The world is condemned to feeling the defects of the butterfly effect, writes Ian Goldin from Oxford in England, and he should know. He is director of the Oxford Martin School at Oxford University and has co-authored a book titled ‘The Butterfly Defect: How Globalization Creates Systemic Risks, and What to Do about It’.
Cascading crises and amplified shocks are to be expected on account of greater global contact between individuals and societies and with rising incomes, urbanization, travel, population growth and improved personal choices. Such as, paradoxically, the taking of an antibiotic.
As Mr Goldin points out, it “may be a rational individual decision. But when billions of people take antibiotics, and livestock producers use them to boost efficiency, they often become ineffective.”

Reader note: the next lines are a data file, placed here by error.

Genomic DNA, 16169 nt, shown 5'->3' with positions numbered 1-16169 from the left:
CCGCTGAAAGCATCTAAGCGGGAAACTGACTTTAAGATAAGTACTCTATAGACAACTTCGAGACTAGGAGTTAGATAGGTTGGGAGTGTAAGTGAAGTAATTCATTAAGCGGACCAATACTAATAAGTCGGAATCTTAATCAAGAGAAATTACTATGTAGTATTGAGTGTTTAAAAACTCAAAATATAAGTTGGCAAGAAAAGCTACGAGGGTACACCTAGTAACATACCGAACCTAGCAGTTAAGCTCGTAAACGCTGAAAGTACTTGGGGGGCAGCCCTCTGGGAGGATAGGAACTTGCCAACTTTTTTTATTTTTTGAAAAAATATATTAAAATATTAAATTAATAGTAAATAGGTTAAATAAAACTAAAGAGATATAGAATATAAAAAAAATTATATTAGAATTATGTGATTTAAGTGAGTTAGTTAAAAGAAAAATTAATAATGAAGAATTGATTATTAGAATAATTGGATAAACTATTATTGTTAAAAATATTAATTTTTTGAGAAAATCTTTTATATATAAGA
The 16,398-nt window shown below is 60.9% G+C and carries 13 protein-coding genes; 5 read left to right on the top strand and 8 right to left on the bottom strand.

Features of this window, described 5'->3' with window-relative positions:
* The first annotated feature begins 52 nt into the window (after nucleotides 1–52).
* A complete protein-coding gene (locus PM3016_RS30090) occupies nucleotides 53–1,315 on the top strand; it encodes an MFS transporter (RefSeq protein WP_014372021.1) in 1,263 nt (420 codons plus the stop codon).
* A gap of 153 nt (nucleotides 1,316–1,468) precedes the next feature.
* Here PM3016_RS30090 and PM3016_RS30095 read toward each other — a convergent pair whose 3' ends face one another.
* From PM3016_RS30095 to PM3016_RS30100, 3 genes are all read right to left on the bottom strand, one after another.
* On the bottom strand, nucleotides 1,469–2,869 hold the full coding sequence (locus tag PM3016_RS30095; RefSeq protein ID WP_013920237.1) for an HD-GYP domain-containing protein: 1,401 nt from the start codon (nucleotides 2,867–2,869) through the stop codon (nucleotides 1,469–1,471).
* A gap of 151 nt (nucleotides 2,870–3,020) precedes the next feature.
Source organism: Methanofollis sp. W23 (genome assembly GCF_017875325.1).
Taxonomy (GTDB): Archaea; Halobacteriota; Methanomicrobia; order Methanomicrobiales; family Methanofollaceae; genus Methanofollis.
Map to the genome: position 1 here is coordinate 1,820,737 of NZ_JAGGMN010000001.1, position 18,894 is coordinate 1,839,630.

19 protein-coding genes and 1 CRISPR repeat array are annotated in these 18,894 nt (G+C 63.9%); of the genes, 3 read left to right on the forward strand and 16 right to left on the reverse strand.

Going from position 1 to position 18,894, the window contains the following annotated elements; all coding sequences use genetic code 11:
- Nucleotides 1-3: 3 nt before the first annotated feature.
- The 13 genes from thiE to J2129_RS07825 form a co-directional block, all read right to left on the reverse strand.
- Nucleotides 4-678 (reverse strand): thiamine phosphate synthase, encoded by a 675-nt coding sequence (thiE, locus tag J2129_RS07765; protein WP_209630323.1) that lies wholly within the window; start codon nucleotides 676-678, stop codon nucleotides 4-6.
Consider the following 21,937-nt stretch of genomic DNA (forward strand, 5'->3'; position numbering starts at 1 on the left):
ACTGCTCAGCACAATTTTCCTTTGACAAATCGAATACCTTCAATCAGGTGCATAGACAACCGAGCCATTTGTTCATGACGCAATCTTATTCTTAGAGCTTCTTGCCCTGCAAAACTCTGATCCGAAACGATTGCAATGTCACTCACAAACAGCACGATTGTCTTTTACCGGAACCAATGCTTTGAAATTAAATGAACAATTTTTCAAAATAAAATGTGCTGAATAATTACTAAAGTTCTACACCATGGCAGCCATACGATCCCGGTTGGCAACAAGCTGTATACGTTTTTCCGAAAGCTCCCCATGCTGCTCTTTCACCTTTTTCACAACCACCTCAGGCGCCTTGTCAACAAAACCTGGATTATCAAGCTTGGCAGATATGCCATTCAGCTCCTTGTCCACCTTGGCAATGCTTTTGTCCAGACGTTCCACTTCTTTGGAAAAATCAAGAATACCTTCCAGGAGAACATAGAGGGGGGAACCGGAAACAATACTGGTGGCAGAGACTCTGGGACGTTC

This is why Haiti, for example, has a huge problem with multi-drug resistant (MDR) tuberculosis. Too poor and chaotic to set up and enforce healthcare, TB is treated in fits and starts, mostly by international do-gooders of all sorts and it easily metamorphoses into MDR.
This is important for all sorts of reasons that go beyond Haiti. As with the spread of chikungunya to the US, disease knows no borders in today’s world. Mr Goldin writes, “the vectors of connectivity – such as the Internet, financial markets, airport hubs, or logistics centers – facilitate “super-spreading” of globalization’s effects, both positive and negative.”
So he calls for a new global commitment to the identification of systemic risks, along with the regulatory mechanism to deal with them.
How likely is that?